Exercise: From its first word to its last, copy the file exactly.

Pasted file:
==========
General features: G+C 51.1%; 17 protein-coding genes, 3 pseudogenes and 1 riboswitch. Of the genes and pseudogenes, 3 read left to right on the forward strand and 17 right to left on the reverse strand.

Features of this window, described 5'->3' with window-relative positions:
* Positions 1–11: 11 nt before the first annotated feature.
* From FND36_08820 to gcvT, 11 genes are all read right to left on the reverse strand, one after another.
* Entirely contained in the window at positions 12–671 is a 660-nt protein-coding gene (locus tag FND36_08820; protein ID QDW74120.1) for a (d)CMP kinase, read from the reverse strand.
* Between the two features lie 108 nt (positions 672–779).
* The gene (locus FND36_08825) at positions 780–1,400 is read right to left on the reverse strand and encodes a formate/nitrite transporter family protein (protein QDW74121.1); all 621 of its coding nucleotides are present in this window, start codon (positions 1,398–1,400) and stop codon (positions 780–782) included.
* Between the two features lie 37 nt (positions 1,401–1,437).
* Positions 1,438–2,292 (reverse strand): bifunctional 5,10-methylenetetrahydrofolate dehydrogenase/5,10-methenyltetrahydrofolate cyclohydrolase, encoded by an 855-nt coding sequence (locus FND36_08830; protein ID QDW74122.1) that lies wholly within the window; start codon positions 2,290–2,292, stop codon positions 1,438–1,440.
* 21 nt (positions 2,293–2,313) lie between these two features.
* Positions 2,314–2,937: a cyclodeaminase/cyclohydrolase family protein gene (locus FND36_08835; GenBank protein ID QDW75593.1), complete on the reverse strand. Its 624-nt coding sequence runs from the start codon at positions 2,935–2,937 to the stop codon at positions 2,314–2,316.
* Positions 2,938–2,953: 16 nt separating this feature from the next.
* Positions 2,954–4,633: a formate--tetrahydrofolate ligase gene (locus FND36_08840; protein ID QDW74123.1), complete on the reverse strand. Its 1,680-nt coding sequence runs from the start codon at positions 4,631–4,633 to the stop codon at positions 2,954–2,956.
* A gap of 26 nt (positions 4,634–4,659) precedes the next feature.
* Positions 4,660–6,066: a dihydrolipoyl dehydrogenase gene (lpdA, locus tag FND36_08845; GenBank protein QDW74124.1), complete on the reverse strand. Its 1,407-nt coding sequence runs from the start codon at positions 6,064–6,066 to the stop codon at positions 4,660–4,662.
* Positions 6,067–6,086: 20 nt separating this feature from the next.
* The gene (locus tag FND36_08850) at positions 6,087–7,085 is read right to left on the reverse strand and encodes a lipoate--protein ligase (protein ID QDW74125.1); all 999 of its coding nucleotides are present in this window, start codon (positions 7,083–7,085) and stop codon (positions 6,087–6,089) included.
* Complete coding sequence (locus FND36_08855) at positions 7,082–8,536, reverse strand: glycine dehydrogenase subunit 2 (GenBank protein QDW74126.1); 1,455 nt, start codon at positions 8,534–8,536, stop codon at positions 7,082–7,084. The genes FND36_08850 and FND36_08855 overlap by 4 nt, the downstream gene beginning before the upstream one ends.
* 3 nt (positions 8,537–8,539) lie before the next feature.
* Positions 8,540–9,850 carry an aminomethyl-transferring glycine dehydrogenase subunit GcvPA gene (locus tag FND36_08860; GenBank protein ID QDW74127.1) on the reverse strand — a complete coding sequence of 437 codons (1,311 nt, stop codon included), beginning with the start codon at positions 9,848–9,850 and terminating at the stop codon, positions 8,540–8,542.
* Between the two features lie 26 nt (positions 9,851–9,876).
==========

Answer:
General features: G+C 51.1%; 17 protein-coding genes, 3 pseudogenes and 1 riboswitch. Of the genes and pseudogenes, 3 read left to right on the forward strand and 17 right to left on the reverse strand.

Features of this window, described 5'->3' with window-relative positions:
* Positions 1–11: 11 nt before the first annotated feature.
* From FND36_08820 to gcvT, 11 genes are all read right to left on the reverse strand, one after another.
* Entirely contained in the window at positions 12–671 is a 660-nt protein-coding gene (locus tag FND36_08820; protein ID QDW74120.1) for a (d)CMP kinase, read from the reverse strand.
* Between the two features lie 108 nt (positions 672–779).
* The gene (locus FND36_08825) at positions 780–1,400 is read right to left on the reverse strand and encodes a formate/nitrite transporter family protein (protein QDW74121.1); all 621 of its coding nucleotides are present in this window, start codon (positions 1,398–1,400) and stop codon (positions 780–782) included.
* Between the two features lie 37 nt (positions 1,401–1,437).
* Positions 1,438–2,292 (reverse strand): bifunctional 5,10-methylenetetrahydrofolate dehydrogenase/5,10-methenyltetrahydrofolate cyclohydrolase, encoded by an 855-nt coding sequence (locus FND36_08830; protein ID QDW74122.1) that lies wholly within the window; start codon positions 2,290–2,292, stop codon positions 1,438–1,440.
* 21 nt (positions 2,293–2,313) lie between these two features.
* Positions 2,314–2,937: a cyclodeaminase/cyclohydrolase family protein gene (locus FND36_08835; GenBank protein ID QDW75593.1), complete on the reverse strand. Its 624-nt coding sequence runs from the start codon at positions 2,935–2,937 to the stop codon at positions 2,314–2,316.
* Positions 2,938–2,953: 16 nt separating this feature from the next.
* Positions 2,954–4,633: a formate--tetrahydrofolate ligase gene (locus FND36_08840; protein ID QDW74123.1), complete on the reverse strand. Its 1,680-nt coding sequence runs from the start codon at positions 4,631–4,633 to the stop codon at positions 2,954–2,956.
* A gap of 26 nt (positions 4,634–4,659) precedes the next feature.
* Positions 4,660–6,066: a dihydrolipoyl dehydrogenase gene (lpdA, locus tag FND36_08845; GenBank protein QDW74124.1), complete on the reverse strand. Its 1,407-nt coding sequence runs from the start codon at positions 6,064–6,066 to the stop codon at positions 4,660–4,662.
* Positions 6,067–6,086: 20 nt separating this feature from the next.
* The gene (locus tag FND36_08850) at positions 6,087–7,085 is read right to left on the reverse strand and encodes a lipoate--protein ligase (protein ID QDW74125.1); all 999 of its coding nucleotides are present in this window, start codon (positions 7,083–7,085) and stop codon (positions 6,087–6,089) included.
* Complete coding sequence (locus FND36_08855) at positions 7,082–8,536, reverse strand: glycine dehydrogenase subunit 2 (GenBank protein QDW74126.1); 1,455 nt, start codon at positions 8,534–8,536, stop codon at positions 7,082–7,084. The genes FND36_08850 and FND36_08855 overlap by 4 nt, the downstream gene beginning before the upstream one ends.
* 3 nt (positions 8,537–8,539) lie before the next feature.
* Positions 8,540–9,850 carry an aminomethyl-transferring glycine dehydrogenase subunit GcvPA gene (locus tag FND36_08860; GenBank protein ID QDW74127.1) on the reverse strand — a complete coding sequence of 437 codons (1,311 nt, stop codon included), beginning with the start codon at positions 9,848–9,850 and terminating at the stop codon, positions 8,540–8,542.
* Between the two features lie 26 nt (positions 9,851–9,876).